A move by the government to recover parcels of land along the Southern Bypass it says were acquired fraudulently has hit a bump after a five-star hotel got a temporary order stopping the repossession of land where it is setting up a new Sh2 billion property.
The land in question, LR 209/12367, is located at the interchange of Mombasa Road and the Southern Bypass and adjacent to the main Ole Sereni hotel building. The hotel says in court papers that it acquired the land, which the government claims belongs to the public, from Swan Carriers Ltd in 2007.
It also says it acquired a parcel of land which is not contested from the Government of the United States of America in 2006.
“The ex-parte applicant thereafter built Ole Sereni Hotel on the two suit properties. They contend that Ole Sereni is a hotel of international repute, hosting clientele from all over the world,” says order issued by Justice Mweresa Eboso of the Environment Court on February 9.
In July last year, the government revoked the titles of 136 parcels of land that it had acquired or was in the process of doing so to create space for the new road. In a gazette notice published on July 17, the state said it had listened to the affected parties and after verifying the facts, concluded that the said pieces of land belonged to the public.
Among the companies whose titles were revoked to create way for the Bypass are Castle Holdings, Laly Funishing House Ltd, Churches Denomination of Nairobi, Sumac Development and Indian Spray Painters Ltd.
Indian Spray Painters also claims ownership to LR 209/12367 where Ole Sereni is constructing a 134 bed extension of its hotel. The extension is being funded to the tune of Sh1.93 billion by Kenya Commercial Bank (KCB) and Sh637 million generated from the hotel’s shareholders.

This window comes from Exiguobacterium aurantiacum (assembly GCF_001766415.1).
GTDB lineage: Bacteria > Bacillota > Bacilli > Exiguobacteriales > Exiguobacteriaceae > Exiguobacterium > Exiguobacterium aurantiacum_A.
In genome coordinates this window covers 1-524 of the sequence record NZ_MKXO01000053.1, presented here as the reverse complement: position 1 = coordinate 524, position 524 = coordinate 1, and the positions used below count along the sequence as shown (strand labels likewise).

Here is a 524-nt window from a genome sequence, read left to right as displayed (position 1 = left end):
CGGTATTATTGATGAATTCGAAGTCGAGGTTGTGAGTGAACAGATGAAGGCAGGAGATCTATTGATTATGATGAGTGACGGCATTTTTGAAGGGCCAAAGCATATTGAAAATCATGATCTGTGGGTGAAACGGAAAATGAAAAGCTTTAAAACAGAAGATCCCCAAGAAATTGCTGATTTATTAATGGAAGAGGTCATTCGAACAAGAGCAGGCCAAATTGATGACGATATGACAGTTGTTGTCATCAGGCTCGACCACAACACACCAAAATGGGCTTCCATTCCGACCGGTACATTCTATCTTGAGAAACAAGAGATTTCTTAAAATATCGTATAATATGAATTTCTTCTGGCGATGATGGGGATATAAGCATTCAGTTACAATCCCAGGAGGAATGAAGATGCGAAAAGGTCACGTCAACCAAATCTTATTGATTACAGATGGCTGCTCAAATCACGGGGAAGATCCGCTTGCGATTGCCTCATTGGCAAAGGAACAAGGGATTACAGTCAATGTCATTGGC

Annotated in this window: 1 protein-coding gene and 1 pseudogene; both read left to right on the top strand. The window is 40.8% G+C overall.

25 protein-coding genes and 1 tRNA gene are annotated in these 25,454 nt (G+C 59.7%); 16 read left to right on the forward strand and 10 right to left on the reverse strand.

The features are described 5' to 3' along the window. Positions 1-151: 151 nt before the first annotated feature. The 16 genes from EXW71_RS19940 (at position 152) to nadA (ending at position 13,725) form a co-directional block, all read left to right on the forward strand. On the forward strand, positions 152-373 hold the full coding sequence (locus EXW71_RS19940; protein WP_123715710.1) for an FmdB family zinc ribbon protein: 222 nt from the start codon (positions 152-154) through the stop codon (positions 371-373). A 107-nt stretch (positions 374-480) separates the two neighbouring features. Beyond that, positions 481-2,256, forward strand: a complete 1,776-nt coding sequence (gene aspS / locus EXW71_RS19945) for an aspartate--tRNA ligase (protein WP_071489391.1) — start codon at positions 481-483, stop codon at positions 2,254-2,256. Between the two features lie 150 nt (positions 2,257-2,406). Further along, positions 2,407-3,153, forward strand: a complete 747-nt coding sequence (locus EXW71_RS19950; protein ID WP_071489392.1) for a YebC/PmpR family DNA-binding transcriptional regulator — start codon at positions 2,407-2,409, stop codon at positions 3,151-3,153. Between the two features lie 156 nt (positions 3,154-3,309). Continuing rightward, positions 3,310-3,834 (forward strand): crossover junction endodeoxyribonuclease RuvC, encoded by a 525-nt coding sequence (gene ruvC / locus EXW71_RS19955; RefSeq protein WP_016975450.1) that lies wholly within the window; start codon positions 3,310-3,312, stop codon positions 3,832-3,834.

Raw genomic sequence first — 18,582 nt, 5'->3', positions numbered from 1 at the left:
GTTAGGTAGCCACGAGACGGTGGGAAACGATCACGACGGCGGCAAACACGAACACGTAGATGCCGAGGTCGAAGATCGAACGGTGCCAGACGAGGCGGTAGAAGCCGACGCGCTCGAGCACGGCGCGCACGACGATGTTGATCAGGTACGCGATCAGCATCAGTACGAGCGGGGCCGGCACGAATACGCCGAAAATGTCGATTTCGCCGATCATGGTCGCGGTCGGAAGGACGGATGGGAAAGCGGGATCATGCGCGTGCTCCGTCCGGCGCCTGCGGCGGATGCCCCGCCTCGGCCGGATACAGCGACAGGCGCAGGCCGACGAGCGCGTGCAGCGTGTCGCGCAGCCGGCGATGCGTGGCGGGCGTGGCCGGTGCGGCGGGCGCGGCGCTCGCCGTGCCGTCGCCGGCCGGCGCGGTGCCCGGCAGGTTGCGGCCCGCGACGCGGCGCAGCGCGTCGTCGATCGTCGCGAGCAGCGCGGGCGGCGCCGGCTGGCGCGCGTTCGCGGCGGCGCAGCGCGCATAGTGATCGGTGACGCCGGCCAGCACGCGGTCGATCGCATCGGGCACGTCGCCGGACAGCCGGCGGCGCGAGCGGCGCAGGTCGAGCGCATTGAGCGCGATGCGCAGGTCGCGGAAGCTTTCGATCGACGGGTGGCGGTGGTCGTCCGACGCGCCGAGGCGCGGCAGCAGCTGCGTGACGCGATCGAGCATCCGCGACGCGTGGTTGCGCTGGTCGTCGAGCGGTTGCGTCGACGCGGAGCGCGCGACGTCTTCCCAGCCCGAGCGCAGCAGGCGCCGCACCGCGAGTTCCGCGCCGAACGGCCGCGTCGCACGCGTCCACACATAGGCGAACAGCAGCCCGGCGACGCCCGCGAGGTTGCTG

“In or about 2016, they received a notice from the respondent indicating that a third party, Indian Spray Painters Ltd, had lodged a complaint to the effect that the ex-parte applicant had encroached into their property LR No. 209/11909,” said the ruling.
Owned by Placid View Properties, the Ole Sereni is an African themed establishment overlooking the Nairobi National Park.
The park and its wildlife have been a great selling point for the establishment. It is the reason why its management is setting up a completely new hotel next to the nine-year-old one.
Construction started in 2016 and the new five star hotel is supposed to rise 13 floors into the sky. It will have 148 rooms broken down into suites, standard rooms, apartments and a presidential suite. And to boost its conferencing facilities, the hotel will have three large meeting rooms, a banquet lounge and a ballroom that can comfortably fit a dinner-style set-up of up to 500 people.
This huge investment by the hotel which is set to double the hotel’s capacity and efficiency may however be subject to controversy once the rubber meets the road.
At stake is a decision on whose rights get precedence in such a scenario between a hotel and a road.
“The court is to be guided by the principle of proportionality and take into account the unique circumstances of the case,” said Justice Mweresa Eboso.
Ole Sereni accuses the National Lands Commision (NLC) of revoking their title to the land without subjecting them to a hearing as demands the law. It says NLC caved in to the demands of the Kenya National Highways Management Authority (KENHA) without following due process.